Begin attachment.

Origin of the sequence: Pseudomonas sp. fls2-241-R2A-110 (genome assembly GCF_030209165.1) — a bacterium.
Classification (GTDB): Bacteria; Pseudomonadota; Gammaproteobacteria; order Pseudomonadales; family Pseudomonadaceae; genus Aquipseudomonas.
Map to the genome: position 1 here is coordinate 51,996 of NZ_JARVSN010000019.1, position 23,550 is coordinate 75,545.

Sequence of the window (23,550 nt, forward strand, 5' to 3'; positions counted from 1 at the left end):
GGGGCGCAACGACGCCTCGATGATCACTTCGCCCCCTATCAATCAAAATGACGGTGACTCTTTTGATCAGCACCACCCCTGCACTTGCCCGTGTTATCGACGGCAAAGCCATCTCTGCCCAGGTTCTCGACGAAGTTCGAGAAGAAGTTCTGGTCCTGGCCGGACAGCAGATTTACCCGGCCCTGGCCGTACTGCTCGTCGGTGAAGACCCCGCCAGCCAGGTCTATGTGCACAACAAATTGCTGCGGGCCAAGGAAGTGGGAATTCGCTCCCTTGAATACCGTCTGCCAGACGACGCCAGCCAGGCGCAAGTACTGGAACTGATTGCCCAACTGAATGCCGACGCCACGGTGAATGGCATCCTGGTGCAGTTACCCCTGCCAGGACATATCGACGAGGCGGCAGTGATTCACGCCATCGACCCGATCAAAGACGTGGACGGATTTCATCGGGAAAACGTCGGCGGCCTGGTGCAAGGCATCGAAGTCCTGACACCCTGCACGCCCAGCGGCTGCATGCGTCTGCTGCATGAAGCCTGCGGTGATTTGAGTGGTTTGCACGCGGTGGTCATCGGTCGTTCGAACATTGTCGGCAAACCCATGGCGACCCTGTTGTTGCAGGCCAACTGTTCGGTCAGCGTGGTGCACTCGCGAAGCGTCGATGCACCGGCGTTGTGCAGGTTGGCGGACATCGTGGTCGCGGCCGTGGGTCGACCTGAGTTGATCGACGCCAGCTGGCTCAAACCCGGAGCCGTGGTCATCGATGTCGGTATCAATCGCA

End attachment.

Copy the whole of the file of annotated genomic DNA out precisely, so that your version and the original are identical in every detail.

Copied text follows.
Origin of the sequence: Pseudomonas sp. fls2-241-R2A-110 (genome assembly GCF_030209165.1) — a bacterium.
Classification (GTDB): Bacteria; Pseudomonadota; Gammaproteobacteria; order Pseudomonadales; family Pseudomonadaceae; genus Aquipseudomonas.
Map to the genome: position 1 here is coordinate 51,996 of NZ_JARVSN010000019.1, position 23,550 is coordinate 75,545.

Sequence of the window (23,550 nt, forward strand, 5' to 3'; positions counted from 1 at the left end):
GGGGCGCAACGACGCCTCGATGATCACTTCGCCCCCTATCAATCAAAATGACGGTGACTCTTTTGATCAGCACCACCCCTGCACTTGCCCGTGTTATCGACGGCAAAGCCATCTCTGCCCAGGTTCTCGACGAAGTTCGAGAAGAAGTTCTGGTCCTGGCCGGACAGCAGATTTACCCGGCCCTGGCCGTACTGCTCGTCGGTGAAGACCCCGCCAGCCAGGTCTATGTGCACAACAAATTGCTGCGGGCCAAGGAAGTGGGAATTCGCTCCCTTGAATACCGTCTGCCAGACGACGCCAGCCAGGCGCAAGTACTGGAACTGATTGCCCAACTGAATGCCGACGCCACGGTGAATGGCATCCTGGTGCAGTTACCCCTGCCAGGACATATCGACGAGGCGGCAGTGATTCACGCCATCGACCCGATCAAAGACGTGGACGGATTTCATCGGGAAAACGTCGGCGGCCTGGTGCAAGGCATCGAAGTCCTGACACCCTGCACGCCCAGCGGCTGCATGCGTCTGCTGCATGAAGCCTGCGGTGATTTGAGTGGTTTGCACGCGGTGGTCATCGGTCGTTCGAACATTGTCGGCAAACCCATGGCGACCCTGTTGTTGCAGGCCAACTGTTCGGTCAGCGTGGTGCACTCGCGAAGCGTCGATGCACCGGCGTTGTGCAGGTTGGCGGACATCGTGGTCGCGGCCGTGGGTCGACCTGAGTTGATCGACGCCAGCTGGCTCAAACCCGGAGCCGTGGTCATCGATGTCGGTATCAATCGCA